Do Older and Newer Intel Chipset Designed Motherboards Contain a Unique Serial Number

Do Older and Newer Intel Chipset Designed Motherboards Contain a Unique Serial Number

Hello.

I was wondering if anyone might know whether the motherboard chipsets
(Northbridge/Southbridge) designed by Intel contain any unique serial numbers which would
clearly identify both chips as genuine and authentic ? I was merely
interested in finding out whether older desktop Intel motherboards
supporting Socket 478 CPU's models like ASUS P4B533, P48SX, P4P800-X contain Intel chipsets that have this
unique serial number embedded into them. I know Intel CPU's at one time
used to deploy such features but I am not sure whether the chipsets from
Intel do this also ? The question can apply to older and newer
motherboards that is fine.

This is just a question for the curiousity more then anything else.

Thanks in advance

Victor

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Best Reply

Hello Victor,
I have read the chipset manuals for years (I know... I need to get a life) and I have never seen any number that could be used to uniquely identify the chipsets.
Have a nice day,
Pat

Thanks again for the reply. I appreciate the information.

Since you have mentioned that you have reviewed chipset manauls for a long time maybe you might be able to help me understand the following.

Would
you be able to tell me what factors controls the speed of the transfer
when data is being copied from a DVD drive to a HD ? You see I have a
DVD which contains a Ghost image made by a program called Norton Ghost.
When I perform a restore today the time it takes to complete the imaging
is over an hour and a half. However before when I used to do the same
restore on the same system with the same specs (i.e. hard disk and ram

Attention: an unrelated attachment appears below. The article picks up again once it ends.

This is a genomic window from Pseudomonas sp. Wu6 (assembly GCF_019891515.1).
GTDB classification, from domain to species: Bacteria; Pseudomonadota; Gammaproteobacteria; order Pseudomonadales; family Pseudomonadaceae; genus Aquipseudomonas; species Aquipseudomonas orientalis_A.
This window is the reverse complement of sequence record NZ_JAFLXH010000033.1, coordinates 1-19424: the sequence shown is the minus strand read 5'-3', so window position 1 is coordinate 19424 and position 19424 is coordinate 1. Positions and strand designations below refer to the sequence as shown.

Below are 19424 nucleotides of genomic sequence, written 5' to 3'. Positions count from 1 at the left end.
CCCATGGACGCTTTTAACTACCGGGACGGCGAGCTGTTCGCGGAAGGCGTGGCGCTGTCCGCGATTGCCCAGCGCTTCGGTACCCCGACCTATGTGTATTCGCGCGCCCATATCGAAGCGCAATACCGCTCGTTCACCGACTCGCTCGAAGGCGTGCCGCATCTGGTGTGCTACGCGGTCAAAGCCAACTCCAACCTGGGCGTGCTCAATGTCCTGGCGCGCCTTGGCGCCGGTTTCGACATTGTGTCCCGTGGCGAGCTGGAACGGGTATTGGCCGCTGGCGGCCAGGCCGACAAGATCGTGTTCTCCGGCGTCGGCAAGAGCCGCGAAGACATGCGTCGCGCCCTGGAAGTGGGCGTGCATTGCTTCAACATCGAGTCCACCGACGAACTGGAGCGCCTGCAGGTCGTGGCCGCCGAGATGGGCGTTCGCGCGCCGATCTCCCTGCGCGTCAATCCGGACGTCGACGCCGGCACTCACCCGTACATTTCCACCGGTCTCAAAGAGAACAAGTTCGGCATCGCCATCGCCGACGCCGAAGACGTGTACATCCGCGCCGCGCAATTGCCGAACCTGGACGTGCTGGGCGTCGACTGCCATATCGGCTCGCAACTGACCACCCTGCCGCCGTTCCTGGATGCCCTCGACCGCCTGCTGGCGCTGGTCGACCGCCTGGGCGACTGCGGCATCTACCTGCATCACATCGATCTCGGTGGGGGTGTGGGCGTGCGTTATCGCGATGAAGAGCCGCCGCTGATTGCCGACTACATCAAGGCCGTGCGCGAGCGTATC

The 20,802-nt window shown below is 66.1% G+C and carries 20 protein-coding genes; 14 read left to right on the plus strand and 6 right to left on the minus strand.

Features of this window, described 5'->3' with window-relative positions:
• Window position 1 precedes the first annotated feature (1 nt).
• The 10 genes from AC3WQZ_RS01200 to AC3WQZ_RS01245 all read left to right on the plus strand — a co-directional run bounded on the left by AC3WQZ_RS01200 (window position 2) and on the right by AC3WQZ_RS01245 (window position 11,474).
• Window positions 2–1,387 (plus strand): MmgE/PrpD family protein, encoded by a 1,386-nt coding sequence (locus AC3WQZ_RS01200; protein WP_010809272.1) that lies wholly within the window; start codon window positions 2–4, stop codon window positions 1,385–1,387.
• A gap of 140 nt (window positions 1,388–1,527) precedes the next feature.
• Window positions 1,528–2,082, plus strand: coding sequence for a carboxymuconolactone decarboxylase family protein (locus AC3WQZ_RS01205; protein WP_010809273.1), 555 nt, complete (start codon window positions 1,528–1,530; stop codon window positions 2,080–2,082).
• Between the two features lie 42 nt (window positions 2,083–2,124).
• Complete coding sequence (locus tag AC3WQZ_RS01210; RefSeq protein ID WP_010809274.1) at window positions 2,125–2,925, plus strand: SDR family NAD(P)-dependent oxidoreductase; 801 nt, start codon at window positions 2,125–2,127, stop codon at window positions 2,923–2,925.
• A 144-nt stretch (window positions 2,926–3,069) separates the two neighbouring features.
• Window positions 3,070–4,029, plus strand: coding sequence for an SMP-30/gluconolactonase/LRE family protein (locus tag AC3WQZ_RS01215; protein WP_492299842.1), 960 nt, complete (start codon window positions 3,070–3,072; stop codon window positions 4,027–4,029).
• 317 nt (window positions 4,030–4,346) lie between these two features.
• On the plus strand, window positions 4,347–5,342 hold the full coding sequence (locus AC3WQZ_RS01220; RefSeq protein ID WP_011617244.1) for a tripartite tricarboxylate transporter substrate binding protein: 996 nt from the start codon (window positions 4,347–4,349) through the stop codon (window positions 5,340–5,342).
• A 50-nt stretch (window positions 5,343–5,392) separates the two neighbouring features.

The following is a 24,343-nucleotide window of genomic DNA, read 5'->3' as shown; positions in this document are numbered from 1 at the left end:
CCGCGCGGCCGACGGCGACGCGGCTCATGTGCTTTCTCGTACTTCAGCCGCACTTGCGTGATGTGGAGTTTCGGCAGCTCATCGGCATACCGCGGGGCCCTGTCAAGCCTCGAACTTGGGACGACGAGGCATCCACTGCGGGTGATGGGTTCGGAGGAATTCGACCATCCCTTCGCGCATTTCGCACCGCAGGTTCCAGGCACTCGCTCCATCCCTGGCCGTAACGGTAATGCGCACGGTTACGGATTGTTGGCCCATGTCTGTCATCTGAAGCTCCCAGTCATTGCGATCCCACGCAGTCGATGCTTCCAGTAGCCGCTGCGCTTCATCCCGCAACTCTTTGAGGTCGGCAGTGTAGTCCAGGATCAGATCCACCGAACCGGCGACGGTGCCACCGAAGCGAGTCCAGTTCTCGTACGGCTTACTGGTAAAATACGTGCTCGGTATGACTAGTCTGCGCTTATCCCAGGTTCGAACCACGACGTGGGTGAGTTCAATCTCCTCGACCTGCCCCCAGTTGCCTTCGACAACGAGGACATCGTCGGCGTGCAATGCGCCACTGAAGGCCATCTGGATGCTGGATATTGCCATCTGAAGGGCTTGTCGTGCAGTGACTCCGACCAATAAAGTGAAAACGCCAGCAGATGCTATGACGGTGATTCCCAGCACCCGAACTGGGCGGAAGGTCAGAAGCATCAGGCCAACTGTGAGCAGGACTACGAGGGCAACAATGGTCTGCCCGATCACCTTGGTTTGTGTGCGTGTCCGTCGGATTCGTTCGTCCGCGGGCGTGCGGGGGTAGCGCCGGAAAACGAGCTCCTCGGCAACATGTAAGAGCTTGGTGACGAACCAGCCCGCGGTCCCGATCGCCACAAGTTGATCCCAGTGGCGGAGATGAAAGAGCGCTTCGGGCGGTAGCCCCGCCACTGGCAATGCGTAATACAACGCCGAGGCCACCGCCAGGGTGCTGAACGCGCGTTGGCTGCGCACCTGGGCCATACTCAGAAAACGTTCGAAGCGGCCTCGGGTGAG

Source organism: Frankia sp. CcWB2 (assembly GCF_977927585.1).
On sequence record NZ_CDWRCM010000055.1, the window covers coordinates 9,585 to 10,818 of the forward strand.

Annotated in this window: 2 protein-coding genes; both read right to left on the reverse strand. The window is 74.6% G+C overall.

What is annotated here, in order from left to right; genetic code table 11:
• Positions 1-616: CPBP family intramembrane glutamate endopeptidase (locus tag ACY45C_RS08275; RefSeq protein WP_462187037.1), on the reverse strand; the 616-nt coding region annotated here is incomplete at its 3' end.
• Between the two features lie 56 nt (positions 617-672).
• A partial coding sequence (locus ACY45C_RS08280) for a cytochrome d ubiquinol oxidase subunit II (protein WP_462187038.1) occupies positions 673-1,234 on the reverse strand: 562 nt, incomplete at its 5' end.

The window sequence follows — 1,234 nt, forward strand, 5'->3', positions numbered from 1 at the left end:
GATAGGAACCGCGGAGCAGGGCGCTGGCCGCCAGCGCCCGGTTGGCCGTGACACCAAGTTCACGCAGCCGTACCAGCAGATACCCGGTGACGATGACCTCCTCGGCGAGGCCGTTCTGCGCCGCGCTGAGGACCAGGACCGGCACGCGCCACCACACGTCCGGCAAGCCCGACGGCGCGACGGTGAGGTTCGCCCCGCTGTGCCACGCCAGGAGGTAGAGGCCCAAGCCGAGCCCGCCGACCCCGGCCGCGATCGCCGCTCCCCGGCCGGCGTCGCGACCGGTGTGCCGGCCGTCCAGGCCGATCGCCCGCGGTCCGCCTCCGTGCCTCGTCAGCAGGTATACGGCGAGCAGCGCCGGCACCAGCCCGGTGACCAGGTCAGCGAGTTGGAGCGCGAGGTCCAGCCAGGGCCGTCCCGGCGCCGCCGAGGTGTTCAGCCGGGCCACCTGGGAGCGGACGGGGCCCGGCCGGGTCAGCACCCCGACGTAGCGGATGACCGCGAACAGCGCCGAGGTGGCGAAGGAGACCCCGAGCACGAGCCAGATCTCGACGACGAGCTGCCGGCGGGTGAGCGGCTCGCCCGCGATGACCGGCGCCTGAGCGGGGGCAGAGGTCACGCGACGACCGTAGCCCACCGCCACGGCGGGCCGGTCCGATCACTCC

and cpu and motherboard, cables, DVD drive) it used to take no more then
30 minutes or about. Could the Northbridge's bus to RAM or the
transfer speed from the Southbridge to the Northbridge has slowed down
for some reason. I believe that it has something to do with the bus that
connects the SB to the NB or the bus that connects the NB to the RAM. I
have not tweaked or changed anything in the BIOS on the exact same
motherboard and as mentioned the specs are identical from before to
today. No change in the hard disk or settings or no change in the DVD drive settings, no change in the cables and no change in the system specs whatsoever. Can the speed of the transfer rate of data of the hard drive or the DVD drive be controlled (i.e slowed down) ? In other words can either of these two devices slow their transfer speeds which could also explain the bizarre behaviour ?

Hope you might be able to shed some light on what I am experiencing.....

Thanks again

Victor

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Hello Victor,
I have no idea how to debug this.
Usually the disk and memory transfer speed is much greater than the DVD read/write speed.
If the disk is getting low level formatted then it might take a while.
This is out of the domain of this forum. Try checking forums for Ghost image and see if there any similar situations there,
Good luck,
Pat

i have no idea

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Thanks Pat for the reply again.

I just wanted to ask a couple of questions of you. First could you let me know if the Northbridge and Southbridge chipset are unique to each board with the same model ? What about across different models do the chips differ in how they are designed or are they similiar ?

Lastly I just wanted to find out how easy is it for someone who is competent in working with Retooling equipment like soldering guns and hot air retools in trying to replace a faulty Southbridge or Northbridge chipset ?

Thanks a lot for the helpful replies.

Victor

Bild des Benutzers Patrick Fay (Intel)

Hello Victor,
The chipset chips are not unique. The chpset chips do have different steppings which might vary between boards. You can use tools like cpu-z to show the steppings.
I don't about the success rate of replaicing chipset chips.
If I were you, I'd talk to a PC repair shop and try to find someone who has done the replacement before.
Good luck,
Pat

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